My First Post!
Hi Everyone, my name is Kristina Oakland and I am one of the summer interns for Matt Noyes, and I will be a senior at UMASS Lowell this fall. Hopefully I will be a forecaster on television someday! My future posts will be available mostly on Wednesdays.
Here we have some nimbostratus clouds filling the skies here at NECN headquarters. Along with my pictures, I will be writing a little about the clouds featured in my photos.
Nimbostratus comes from the latin word "nimbus", which means preciptation. Stratus is derived from stratoform clouds which characterizes clouds that are low level, "flat" and have horizontal layering.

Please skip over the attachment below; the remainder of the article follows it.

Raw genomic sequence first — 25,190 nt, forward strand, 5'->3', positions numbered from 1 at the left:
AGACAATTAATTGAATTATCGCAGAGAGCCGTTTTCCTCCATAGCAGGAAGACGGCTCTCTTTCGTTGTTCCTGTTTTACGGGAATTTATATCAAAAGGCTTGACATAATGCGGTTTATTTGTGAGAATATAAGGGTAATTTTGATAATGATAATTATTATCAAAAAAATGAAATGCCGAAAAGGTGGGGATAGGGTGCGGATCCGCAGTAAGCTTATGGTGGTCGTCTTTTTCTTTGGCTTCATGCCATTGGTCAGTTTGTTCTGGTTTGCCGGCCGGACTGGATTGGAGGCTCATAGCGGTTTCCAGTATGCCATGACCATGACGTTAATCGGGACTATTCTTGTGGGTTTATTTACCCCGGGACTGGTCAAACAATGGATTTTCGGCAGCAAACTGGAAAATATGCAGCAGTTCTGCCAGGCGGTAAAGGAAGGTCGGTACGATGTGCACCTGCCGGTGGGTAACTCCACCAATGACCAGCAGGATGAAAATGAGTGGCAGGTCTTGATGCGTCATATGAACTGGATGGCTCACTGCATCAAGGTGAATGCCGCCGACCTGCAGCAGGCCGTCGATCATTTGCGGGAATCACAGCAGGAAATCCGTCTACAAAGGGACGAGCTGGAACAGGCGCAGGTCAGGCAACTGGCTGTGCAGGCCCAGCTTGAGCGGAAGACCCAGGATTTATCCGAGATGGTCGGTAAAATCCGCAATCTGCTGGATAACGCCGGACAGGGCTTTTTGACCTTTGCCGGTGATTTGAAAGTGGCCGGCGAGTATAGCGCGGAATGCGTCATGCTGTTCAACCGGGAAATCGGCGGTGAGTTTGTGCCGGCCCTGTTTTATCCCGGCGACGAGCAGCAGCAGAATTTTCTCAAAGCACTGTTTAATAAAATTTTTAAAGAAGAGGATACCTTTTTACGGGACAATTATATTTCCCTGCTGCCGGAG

The base of nimbostratus clouds can be found anywhere from the surface to about 3,000m (10,000ft!) into the atmosphere! They are easily identifiable due to their hazy and gray appearance and being so low in the atmosphere (compared to cirrus clouds).
Relating to today's weather, remember we currently have that mid-latitude cyclone (storm) in the midwest, with the center of low pressure near Wisconsin... Nimbostratus clouds form in front of warm fronts. The rising warm air causes the formation of these clouds which will bring about rain that will have a gradual increase in intensity (compared to the rapid development by a cold front). The nimbostratus clouds eventually develop in to stratus clouds and later becoming high level clouds such as altostratus and cirrostratus so keep your eyes open for these in the future!